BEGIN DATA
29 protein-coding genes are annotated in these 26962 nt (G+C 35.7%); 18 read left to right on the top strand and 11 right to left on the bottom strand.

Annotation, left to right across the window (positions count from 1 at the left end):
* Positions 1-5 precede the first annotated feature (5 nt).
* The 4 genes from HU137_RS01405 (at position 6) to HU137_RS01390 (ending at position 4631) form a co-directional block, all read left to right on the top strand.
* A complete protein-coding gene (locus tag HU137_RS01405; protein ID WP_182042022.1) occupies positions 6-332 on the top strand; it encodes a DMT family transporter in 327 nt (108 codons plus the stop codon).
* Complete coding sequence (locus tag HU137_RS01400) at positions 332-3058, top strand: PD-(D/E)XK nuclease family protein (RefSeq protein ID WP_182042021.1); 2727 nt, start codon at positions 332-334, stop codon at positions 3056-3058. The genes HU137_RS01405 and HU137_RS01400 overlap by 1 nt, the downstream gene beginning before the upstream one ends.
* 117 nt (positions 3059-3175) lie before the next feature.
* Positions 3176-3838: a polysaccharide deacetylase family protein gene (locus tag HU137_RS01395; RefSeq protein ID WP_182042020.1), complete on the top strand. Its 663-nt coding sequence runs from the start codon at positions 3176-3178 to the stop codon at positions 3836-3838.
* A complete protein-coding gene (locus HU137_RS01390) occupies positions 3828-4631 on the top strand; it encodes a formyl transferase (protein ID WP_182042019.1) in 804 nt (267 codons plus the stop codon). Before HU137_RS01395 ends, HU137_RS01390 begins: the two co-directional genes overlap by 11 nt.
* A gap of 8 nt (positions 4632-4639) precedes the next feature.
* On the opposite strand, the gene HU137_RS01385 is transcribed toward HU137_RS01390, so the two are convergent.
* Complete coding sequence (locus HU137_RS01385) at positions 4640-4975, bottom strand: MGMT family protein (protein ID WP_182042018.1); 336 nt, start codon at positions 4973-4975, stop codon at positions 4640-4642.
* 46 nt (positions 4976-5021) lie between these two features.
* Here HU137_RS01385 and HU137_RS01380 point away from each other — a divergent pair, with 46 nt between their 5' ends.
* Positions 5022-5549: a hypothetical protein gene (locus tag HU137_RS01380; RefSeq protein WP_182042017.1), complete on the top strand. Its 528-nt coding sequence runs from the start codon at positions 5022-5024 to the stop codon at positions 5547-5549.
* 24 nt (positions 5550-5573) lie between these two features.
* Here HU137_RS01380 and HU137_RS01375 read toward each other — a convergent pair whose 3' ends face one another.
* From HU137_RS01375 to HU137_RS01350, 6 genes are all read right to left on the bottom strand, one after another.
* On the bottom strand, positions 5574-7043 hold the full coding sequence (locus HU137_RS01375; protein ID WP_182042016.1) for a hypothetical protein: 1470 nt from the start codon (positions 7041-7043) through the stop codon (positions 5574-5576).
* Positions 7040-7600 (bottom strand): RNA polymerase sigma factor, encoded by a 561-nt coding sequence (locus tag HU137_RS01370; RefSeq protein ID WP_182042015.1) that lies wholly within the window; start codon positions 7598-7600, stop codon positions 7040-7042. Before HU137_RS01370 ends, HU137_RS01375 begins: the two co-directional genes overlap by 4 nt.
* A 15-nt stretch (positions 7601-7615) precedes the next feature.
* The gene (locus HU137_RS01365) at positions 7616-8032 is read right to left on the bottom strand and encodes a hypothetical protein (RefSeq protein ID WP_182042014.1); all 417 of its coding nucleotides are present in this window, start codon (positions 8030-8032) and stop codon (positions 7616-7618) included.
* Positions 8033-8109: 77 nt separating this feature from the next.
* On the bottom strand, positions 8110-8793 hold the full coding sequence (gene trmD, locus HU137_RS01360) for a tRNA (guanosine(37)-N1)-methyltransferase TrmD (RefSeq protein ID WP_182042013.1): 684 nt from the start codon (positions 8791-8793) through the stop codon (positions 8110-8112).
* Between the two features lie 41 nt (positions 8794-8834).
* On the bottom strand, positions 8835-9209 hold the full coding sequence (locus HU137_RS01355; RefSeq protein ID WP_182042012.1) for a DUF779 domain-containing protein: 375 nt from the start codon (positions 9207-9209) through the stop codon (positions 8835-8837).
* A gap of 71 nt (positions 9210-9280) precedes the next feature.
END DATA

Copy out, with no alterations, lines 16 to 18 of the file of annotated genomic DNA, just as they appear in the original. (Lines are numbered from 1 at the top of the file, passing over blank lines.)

* 24 nt (positions 5550-5573) lie between these two features.
* Here HU137_RS01380 and HU137_RS01375 read toward each other — a convergent pair whose 3' ends face one another.
* From HU137_RS01375 to HU137_RS01350, 6 genes are all read right to left on the bottom strand, one after another.